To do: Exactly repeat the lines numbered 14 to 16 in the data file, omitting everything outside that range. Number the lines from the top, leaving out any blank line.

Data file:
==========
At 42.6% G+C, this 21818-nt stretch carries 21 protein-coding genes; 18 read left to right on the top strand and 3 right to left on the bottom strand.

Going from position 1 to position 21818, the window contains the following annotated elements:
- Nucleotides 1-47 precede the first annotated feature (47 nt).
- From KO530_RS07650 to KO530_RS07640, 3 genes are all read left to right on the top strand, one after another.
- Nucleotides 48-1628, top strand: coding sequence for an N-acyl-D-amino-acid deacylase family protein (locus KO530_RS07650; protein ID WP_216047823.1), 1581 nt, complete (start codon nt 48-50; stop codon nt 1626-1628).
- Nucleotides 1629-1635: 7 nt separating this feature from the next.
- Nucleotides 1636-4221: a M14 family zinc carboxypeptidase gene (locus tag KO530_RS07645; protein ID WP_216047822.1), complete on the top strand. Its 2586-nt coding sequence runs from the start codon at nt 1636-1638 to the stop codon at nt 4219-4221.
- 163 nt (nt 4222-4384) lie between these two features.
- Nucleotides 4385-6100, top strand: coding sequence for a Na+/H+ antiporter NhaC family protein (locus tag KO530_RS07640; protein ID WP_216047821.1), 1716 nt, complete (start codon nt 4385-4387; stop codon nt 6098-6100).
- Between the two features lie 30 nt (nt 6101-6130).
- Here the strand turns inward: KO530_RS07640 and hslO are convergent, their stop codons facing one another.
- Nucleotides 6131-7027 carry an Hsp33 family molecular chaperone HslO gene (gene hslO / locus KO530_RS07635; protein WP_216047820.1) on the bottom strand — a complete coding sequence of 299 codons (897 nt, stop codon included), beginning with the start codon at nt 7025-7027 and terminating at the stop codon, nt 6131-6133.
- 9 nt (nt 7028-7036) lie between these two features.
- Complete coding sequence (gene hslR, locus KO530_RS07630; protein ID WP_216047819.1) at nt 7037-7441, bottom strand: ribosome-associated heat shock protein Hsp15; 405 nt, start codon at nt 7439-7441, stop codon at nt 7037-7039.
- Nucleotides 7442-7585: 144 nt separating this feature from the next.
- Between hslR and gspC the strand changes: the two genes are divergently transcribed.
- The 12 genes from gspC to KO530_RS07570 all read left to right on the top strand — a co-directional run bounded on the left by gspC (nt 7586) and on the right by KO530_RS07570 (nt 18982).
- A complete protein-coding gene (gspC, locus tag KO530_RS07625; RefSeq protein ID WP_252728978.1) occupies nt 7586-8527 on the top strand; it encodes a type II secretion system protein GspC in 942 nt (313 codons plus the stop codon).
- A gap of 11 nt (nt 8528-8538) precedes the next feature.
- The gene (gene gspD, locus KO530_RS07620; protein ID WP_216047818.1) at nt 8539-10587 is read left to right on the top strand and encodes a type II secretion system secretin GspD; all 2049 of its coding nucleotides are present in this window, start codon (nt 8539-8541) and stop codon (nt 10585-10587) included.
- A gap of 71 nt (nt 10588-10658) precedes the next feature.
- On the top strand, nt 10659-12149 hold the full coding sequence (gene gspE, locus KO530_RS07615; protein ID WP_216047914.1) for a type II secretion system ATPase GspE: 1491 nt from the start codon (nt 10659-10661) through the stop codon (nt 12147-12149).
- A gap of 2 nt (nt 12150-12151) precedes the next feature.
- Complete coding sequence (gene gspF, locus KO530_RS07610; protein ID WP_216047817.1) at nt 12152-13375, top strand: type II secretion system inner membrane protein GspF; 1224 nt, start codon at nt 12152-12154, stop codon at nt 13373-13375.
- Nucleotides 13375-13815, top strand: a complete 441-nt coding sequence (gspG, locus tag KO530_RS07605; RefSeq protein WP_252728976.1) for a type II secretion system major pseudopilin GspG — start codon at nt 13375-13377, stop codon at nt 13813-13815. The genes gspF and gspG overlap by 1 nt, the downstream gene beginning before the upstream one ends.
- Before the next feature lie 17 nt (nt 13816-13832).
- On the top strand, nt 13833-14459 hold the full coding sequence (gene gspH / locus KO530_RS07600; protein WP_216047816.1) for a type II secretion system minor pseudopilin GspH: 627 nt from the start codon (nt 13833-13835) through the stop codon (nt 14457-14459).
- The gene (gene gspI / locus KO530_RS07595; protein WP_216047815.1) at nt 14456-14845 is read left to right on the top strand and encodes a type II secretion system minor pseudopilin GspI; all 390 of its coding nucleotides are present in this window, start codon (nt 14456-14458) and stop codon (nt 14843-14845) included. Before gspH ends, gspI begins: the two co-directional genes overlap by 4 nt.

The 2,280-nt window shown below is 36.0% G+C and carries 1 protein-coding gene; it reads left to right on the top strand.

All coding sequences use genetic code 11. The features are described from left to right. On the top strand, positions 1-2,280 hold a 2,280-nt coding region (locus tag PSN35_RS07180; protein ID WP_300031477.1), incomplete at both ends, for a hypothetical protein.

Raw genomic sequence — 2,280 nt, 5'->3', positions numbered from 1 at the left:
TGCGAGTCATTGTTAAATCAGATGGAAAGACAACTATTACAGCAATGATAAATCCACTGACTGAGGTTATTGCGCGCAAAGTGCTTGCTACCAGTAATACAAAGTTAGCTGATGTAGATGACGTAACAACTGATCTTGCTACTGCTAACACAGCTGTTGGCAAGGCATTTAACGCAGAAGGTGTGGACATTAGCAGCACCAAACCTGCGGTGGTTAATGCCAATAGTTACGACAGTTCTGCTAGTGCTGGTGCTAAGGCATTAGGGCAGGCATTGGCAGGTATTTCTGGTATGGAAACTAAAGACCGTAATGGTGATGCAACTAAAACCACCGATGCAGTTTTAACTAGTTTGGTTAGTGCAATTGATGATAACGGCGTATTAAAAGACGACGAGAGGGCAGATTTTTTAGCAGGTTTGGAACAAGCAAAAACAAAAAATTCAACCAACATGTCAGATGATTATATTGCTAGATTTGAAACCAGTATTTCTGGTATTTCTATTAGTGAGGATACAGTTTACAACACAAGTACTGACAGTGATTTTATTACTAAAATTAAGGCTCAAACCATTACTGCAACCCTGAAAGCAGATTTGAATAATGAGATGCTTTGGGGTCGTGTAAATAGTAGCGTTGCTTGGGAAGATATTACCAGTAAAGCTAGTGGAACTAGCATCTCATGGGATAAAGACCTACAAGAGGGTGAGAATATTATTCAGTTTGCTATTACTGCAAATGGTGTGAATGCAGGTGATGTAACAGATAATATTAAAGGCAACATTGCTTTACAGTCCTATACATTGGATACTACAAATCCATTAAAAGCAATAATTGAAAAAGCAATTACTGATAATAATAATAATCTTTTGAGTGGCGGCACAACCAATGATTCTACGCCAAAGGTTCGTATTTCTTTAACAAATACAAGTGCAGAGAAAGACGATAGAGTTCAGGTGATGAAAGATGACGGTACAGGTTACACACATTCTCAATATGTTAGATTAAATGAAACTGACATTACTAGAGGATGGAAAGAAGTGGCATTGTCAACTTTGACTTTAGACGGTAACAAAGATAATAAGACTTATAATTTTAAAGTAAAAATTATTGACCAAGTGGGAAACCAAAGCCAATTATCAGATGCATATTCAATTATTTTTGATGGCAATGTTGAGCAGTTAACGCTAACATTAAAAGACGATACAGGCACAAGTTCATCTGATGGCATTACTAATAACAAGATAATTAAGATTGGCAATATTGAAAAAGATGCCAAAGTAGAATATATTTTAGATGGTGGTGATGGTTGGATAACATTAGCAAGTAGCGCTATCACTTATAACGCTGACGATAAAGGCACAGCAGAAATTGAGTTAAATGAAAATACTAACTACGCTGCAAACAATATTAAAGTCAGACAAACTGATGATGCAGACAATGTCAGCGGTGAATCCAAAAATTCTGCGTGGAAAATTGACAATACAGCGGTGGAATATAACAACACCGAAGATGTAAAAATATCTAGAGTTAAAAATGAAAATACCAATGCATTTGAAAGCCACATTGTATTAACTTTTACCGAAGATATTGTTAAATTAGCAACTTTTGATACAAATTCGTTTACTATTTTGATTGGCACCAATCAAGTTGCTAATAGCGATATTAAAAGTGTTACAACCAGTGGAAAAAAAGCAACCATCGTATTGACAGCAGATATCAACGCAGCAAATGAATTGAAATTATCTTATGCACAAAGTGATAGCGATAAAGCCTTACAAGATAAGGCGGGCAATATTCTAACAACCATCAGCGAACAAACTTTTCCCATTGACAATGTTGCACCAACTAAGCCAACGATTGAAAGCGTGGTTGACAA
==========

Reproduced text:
- Complete coding sequence (gene hslR, locus KO530_RS07630; protein ID WP_216047819.1) at nt 7037-7441, bottom strand: ribosome-associated heat shock protein Hsp15; 405 nt, start codon at nt 7439-7441, stop codon at nt 7037-7039.
- Nucleotides 7442-7585: 144 nt separating this feature from the next.
- Between hslR and gspC the strand changes: the two genes are divergently transcribed.